What is 'Hybrid Searching' - and how can this help you find patents?
Ambercite has been developed to apply the power of advanced citation analytics (and our database of 155 million patent citations) to patent searching.
The most common alternative to citation searching is the widely used keyword searching. And this certainly has its place, even though it can miss relevant patent where inconsistent terminology is used - and create a long list of irrelevant patents to search through, with only a small proportion being relevant.
For this reason, our users use both Ambercite and keyword searching in parallel, and for good reasons. But in most cases these are run as separate searches
But maybe the best answer is to use both Ambercite and keyword searching as part of the same search?
Where query patents are not known, this is common practice - a keyword search is required to find one or more starting patents, and these are used as query patents in Ambercite, which will quickly find many more patents.
But what if you already have a good set of query patents?
For example, a patent being invalidated, or the results of an earlier keyword search?
In this case, a combination of Ambercite Ai to find a set of similar patent, and a keyword filter, can be a surprisingly effective approach - which we could call "Hybrid searching".
Ambercite only recently made abstracts available in its results, and every time I run such a hybrid search, I am pleasantly surprised by just how well it works.
For example, lets take a look at a recently granted Facebook patent, being US20170293364A1, for Gesture-based control system. It claims a method for hand control of a computer, with an emphasis on the fingers in some of the dependent claims. It is currently listed with 6 patent citations
Imagine you were looking for similar patents - you might even be a patent examiner.
How could hybrid searching help you?
You might simply start with a query along the following lines:
1000 patents sounds a lot to review, but as will be shown below, it does not need to be.
This will return, in total, 874 patents.
So does this mean that we need to review 874 patents?
Not at all. Because this is a hybrid approach, we can make some assumptions. The first assumption could be that relevant patents are likely to include the word 'hand' in the title or abstract. We can highlight this word in the results:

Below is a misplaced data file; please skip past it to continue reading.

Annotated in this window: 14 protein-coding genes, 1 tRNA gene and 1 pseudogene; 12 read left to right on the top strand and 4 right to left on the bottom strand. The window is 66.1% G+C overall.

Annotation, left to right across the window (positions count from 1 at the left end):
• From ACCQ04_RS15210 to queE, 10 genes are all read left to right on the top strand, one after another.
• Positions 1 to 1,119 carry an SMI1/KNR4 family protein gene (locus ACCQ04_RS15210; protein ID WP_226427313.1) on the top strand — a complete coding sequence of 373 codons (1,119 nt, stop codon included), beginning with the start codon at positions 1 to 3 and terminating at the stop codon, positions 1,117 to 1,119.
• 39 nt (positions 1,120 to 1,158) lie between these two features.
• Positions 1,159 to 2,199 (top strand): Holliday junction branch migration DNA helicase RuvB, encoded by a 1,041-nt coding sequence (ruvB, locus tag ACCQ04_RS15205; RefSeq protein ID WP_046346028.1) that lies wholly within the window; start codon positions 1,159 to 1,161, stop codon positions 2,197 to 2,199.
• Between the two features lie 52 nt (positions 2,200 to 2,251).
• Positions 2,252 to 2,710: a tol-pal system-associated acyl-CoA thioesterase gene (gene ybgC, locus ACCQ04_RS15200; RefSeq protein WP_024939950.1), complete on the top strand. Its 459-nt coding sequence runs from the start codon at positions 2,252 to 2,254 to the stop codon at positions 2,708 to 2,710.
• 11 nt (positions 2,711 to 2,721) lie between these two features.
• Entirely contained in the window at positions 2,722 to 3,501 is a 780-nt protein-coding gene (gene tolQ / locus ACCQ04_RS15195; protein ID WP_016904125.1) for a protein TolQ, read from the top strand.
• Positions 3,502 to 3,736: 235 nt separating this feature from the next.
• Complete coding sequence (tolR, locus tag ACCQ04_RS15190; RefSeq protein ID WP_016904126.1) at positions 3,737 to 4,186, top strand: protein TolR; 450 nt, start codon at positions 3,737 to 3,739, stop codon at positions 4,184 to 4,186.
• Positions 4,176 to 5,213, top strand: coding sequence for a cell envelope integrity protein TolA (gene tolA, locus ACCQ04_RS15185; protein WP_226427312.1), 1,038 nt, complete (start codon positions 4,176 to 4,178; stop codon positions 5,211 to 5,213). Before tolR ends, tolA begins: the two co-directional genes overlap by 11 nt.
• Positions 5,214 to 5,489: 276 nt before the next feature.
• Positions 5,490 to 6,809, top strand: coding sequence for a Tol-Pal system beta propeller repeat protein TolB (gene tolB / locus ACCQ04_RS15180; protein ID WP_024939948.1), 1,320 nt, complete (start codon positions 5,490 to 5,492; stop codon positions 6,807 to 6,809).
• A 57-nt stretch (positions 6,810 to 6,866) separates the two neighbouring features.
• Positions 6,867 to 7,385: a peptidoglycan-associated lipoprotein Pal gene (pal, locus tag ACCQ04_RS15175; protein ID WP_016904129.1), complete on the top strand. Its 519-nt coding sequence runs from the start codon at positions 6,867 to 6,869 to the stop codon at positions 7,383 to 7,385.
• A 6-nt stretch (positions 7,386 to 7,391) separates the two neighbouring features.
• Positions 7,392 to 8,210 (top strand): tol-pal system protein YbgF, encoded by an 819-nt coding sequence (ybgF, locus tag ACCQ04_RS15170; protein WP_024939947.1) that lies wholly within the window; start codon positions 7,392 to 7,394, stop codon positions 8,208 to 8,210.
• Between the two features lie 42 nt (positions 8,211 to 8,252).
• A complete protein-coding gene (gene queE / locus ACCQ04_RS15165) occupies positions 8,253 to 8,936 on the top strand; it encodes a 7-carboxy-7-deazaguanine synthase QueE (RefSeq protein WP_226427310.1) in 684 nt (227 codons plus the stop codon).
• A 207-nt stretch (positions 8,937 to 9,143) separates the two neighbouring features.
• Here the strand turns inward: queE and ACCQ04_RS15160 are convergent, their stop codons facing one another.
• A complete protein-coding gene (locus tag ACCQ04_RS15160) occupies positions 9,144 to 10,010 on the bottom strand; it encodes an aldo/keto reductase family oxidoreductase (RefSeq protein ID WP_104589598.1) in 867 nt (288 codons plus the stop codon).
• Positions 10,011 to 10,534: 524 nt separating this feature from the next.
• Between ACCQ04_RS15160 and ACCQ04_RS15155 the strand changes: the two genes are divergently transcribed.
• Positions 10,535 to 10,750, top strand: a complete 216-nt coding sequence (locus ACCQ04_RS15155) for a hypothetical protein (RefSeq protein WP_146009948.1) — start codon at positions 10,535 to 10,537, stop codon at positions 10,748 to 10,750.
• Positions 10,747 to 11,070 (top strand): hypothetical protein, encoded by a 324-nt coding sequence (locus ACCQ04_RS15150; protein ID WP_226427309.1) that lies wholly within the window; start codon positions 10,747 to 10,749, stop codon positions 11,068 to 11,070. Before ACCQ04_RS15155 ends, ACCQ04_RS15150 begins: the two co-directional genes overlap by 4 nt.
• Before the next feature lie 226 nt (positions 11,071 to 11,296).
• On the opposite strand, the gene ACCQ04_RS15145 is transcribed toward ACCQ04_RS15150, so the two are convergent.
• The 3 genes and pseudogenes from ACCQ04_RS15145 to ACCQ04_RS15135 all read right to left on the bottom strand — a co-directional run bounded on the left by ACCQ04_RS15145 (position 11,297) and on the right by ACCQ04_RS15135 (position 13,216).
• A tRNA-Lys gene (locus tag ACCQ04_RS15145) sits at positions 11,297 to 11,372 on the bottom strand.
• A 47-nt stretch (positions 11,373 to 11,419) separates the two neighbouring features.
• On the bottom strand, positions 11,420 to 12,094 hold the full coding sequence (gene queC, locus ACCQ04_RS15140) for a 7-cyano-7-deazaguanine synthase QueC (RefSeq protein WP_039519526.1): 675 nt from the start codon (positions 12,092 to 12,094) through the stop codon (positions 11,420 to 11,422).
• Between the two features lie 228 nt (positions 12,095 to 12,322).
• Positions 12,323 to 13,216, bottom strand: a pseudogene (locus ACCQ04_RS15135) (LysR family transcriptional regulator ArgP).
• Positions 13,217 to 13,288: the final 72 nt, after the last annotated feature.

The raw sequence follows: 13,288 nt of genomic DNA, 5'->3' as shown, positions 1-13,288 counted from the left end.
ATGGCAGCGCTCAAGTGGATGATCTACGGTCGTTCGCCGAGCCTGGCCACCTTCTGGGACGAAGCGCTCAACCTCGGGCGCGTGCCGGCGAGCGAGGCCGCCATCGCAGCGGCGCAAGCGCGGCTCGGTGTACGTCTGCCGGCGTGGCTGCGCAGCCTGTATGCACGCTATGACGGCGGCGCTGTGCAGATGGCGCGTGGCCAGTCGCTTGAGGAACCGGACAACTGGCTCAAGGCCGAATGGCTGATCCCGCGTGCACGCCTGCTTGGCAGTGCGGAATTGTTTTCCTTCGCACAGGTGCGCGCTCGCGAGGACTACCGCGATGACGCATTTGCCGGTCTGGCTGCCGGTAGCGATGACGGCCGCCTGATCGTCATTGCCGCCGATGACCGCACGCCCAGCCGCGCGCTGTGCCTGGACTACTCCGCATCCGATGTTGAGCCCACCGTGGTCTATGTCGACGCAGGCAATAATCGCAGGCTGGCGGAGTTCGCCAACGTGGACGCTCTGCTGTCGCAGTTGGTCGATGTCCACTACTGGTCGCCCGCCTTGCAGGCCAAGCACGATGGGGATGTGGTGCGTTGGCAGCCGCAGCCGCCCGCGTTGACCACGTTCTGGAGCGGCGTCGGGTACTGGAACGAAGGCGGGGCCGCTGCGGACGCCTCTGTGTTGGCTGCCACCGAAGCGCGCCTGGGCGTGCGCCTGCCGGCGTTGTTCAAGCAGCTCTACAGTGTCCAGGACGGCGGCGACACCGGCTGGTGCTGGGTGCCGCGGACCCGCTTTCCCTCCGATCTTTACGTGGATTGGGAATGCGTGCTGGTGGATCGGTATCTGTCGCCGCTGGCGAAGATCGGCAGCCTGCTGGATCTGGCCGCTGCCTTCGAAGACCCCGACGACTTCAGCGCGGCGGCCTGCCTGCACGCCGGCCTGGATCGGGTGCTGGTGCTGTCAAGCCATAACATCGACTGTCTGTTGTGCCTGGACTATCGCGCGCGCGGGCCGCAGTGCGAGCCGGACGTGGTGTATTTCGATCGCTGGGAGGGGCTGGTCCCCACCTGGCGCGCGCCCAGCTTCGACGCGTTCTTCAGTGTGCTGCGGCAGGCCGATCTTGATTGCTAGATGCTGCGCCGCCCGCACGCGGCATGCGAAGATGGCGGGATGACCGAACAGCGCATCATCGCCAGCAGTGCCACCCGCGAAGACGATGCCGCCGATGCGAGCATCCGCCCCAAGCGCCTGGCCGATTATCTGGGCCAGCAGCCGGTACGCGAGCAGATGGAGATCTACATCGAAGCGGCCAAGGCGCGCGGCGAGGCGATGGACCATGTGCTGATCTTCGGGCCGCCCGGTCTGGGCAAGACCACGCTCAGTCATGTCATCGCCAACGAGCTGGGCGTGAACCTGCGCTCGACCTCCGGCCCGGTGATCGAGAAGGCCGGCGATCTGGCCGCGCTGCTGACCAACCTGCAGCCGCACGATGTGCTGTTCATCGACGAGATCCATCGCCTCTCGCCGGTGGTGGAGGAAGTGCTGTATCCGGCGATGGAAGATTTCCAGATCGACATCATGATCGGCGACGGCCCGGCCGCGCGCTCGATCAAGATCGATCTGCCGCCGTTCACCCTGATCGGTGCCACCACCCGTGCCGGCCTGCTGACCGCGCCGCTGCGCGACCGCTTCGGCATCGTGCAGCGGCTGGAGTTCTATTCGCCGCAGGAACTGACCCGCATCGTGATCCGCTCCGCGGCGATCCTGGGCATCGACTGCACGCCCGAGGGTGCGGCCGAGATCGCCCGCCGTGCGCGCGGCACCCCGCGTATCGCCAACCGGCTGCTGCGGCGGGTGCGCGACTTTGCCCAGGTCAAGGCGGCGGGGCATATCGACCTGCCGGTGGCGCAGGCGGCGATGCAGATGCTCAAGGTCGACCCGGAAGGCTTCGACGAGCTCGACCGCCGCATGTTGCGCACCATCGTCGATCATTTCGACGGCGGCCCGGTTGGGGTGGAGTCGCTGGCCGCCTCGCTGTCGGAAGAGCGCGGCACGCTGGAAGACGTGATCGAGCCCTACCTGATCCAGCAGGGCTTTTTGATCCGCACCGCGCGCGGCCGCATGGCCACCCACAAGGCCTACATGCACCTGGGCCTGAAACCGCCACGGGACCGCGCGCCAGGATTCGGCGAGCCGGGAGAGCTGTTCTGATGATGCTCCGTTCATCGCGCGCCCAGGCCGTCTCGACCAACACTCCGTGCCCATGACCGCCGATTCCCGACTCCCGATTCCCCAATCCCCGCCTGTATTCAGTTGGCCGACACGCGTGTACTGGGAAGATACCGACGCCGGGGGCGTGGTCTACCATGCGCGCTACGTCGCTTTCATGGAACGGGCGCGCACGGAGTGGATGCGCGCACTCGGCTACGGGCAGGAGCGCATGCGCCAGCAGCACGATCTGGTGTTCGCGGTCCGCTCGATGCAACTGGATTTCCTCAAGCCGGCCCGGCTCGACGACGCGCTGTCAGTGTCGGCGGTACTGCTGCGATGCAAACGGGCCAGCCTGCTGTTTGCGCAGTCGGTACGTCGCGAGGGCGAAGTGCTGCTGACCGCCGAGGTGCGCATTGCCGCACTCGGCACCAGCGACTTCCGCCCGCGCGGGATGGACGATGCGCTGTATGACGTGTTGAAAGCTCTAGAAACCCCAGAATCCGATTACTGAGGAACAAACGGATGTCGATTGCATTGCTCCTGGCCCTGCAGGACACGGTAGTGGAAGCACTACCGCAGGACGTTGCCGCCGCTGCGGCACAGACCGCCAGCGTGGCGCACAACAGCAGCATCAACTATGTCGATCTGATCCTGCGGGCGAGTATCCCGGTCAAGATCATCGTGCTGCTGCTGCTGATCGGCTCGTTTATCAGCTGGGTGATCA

And use this as the basis of a keyword filter on the title and abstract field
This will reduce the patents to be reviewed to 183 patents. 183 sounds a lot, but they are in predicted order of similarity to the query patent - and in the Ambercite review box it need not take long to understand the focus of a patent can be quickly understood, such as the example below:
But perhaps there is a more subtle approach. Gesture control based on hands is relative well known, but perhaps basing these on finger movement maybe more novel, and this was the emphasis of the dependent claims in the Facebook patent. So maybe instead we use the word 'finger' as the word filter instead
This reduces the number of patents to review to 75 - and a lot of these relevant, for example:
And like the previous patent, it is both published before the priority date of the Facebook patent application, and has not been previously cited, i.e is an 'unknown' citation.
So a very useful technique indeed - and one that can help in patent litigation as well, as shown here.
However a suggestion. In the above example I ran a couple of different keyword filters. I could have also added the keyword filters 'gestures' or 'control'. These were options, but any additional keyword filters run the risk of filtering out relevant patents. So some judgment of the searcher is required - just like any other search - and I would suggest going broad rather narrow in these judgments.
Could CPC codes also be used to in a hybrid approach?
The short answer is yes - we do list CPC* codes for patents found, and supply a filter for these.
However a word of caution. After running a large number of Ambercite searches, I have seen many sets of relevant results with a wide range of CPC codes - and have come to be quite nervous about using CPC codes to filter out patents. Nonetheless, we do offer this capability for those users who wish to do this
*CPC - for patent families without CPC codes, we list IPC codes instead. However we do not list IPC codes for patents with CPC codes. While there is often a degree of similarity between CPC codes and IPC codes, the CPC system is the newer system which we presume gives better data.